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I have a little problem: slideHelpers.total = 4

for (i=1;i <= slideHelpers.total; i++) {
    $('<a href="#">' + i + '</a>').bind('click', function(){ alert('go to the ' + i + ' slide')}).appendTo('.slideaccess')
}

the alert gives out 5 what is logic, because when the function click triggers i is actually 5. But i would like to have the same i as in my <a> tag. What is the best way to handle this?

I could put i in the data() of the <a> tag for example but i am sure there is a easier way.

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1  
Welcome to today's Closure Loop Problem question! See eg. stackoverflow.com/questions/2568966/… and many more for background. –  bobince Apr 22 '10 at 8:42

5 Answers 5

up vote 2 down vote accepted
for (i=1;i <= slideHelpers.total; i++) {
    $('<a href="#">' + i + '</a>').bind('click',
        (function(i){
            // Capture i in closure
            return function(){
                alert('go to the ' + i + ' slide')
            };
        })(i)
    ).appendTo('.slideaccess')
}

Optimised:

var ary = [], i = 0, n = slideHelpers.total,
    open = '<a class="index" href="#">',
    close = '</a>';

// Fill array with numbers: 1,2,3,4,5...
while (++i < n) ary[i] = i + 1;

$('.slideaccess').append(
    open + ary.join(close + open) + close
).delegate('a.index', 'click', function() {
    var index = $.text(this);
    alert('go to the ' + index  + ' slide');
});
share|improve this answer
    
thanks its works, could you explain your example? –  meo Apr 22 '10 at 8:02
1  
(function(){...})() acts as a lexical wrapper (or "scope") which is given the current value of i as an argument. The inner (returned) function is technically a closure, and can see the captured i. –  James Apr 22 '10 at 8:05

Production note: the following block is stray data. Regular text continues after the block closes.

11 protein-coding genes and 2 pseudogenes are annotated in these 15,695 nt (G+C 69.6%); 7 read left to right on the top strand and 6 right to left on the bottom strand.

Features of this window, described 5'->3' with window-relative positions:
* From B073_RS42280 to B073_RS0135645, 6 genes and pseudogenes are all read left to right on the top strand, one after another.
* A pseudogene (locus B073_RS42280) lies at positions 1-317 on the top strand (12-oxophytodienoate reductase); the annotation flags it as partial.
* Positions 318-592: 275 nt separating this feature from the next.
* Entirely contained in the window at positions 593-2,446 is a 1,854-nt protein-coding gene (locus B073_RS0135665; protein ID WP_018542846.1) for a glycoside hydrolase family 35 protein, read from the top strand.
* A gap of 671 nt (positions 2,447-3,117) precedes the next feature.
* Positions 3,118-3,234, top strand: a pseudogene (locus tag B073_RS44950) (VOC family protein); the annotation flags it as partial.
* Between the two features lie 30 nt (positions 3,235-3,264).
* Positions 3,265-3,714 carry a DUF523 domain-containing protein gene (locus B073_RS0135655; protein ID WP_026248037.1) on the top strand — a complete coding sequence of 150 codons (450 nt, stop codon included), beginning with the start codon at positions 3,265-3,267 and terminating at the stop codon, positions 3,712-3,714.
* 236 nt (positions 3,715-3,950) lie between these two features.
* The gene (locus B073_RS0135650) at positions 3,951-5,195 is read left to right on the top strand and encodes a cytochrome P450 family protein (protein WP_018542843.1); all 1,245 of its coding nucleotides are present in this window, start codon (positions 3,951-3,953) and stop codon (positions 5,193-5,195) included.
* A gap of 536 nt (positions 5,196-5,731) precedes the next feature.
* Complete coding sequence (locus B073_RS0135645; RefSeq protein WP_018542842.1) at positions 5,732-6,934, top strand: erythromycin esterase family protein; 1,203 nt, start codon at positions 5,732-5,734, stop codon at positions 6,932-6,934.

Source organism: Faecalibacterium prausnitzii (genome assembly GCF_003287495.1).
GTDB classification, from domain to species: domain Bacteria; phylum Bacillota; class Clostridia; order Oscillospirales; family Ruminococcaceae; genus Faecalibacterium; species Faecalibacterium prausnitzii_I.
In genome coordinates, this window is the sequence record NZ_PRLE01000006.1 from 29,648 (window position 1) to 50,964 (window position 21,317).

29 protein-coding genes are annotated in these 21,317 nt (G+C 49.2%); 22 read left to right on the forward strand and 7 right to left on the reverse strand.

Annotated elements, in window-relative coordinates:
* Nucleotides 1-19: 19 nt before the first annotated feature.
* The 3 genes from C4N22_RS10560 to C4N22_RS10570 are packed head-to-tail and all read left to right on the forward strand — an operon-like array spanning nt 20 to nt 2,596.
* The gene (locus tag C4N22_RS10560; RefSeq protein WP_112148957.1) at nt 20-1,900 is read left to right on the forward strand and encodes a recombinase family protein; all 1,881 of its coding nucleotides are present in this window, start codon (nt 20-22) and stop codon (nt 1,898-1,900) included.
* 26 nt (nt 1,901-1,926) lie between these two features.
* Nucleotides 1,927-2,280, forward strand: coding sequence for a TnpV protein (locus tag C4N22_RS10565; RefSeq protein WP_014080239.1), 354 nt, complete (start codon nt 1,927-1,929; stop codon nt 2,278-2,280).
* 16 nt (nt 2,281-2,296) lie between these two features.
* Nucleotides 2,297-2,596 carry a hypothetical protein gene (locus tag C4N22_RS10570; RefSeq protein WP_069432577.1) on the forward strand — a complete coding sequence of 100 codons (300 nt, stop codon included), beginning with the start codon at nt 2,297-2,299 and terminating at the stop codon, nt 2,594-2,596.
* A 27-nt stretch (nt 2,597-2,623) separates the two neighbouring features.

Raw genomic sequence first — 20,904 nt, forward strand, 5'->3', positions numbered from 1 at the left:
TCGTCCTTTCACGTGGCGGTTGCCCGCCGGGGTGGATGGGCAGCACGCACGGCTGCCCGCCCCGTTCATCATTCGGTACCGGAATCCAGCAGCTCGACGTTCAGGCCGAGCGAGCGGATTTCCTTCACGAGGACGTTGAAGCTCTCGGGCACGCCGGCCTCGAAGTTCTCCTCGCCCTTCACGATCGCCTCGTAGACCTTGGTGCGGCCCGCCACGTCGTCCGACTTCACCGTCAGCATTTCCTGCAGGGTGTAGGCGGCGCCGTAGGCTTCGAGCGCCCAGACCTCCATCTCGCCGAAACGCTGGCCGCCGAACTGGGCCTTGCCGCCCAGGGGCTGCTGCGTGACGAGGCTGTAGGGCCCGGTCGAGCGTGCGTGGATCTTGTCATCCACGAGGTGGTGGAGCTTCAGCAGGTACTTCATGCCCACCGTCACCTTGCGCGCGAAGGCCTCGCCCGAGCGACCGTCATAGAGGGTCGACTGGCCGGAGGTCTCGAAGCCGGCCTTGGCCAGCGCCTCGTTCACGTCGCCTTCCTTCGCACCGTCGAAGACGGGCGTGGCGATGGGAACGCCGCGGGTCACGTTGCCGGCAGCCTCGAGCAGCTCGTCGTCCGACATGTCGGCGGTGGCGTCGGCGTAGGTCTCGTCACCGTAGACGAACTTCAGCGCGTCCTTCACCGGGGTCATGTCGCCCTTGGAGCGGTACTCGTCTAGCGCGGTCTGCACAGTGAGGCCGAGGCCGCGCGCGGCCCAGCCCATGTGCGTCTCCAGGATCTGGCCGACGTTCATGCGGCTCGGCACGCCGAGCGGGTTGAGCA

You can use an additional function that returns your function:

for (i=1;i <= slideHelpers.total; i++) {
    $('<a href="#">' + i + '</a>').bind('click',
        (function(i) {
            return function() {
                alert('go to the ' + i + ' slide');
            };
         })(i)
     ).appendTo('.slideaccess');
}

With this additional function, the inner i in your alert refers to the argument i of that function and not to the i of the outer scope.

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You need to create a new scope, otherwise every function will reference the same i. In JavaScript variables are scoped to functions.

var make_alert_message = function make_alert_message(num) {
    return function () { 
        alert('go to the ' + num + ' slide');
    };
}

for (var i = 1; i <= slideHelpers.total; i++) {
    $('<a href="#">' + i + '</a>').bind(
        'click', make_alert_message(i)
        ).appendTo('.slideaccess')
}
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In your code example i is basically a global variable. By the time the alert() code executes, i has the maximum value of the for loop. The standard way to fix this problem in JavaScript is to create a new function which has its own scope to "hold" the variable around. Take for instance this code which returns your event handling function:

(function(i) { // using i as an argument here 'scopes' it
   var something = i; // also within this function scope.
   // inside here, both i and something will only ever reference the "local scope"

   return function() {
     alert(i);
   };
})(i); // and here we are calling that function with i = 1,2,3,...
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You could use the eventData of the bind function:

for (var i = 1; i <= slideHelpers.total; i++) {
    $('<a href="#">' + i + '</a>').bind('click', { index: i }, function(arg) { 
        alert('go to the ' + arg.data.index + ' slide');
    }).appendTo('.slideaccess');
}
share|improve this answer
    
like i told in my question, i am looking for a solution without having to use data(). –  meo Apr 22 '10 at 8:09

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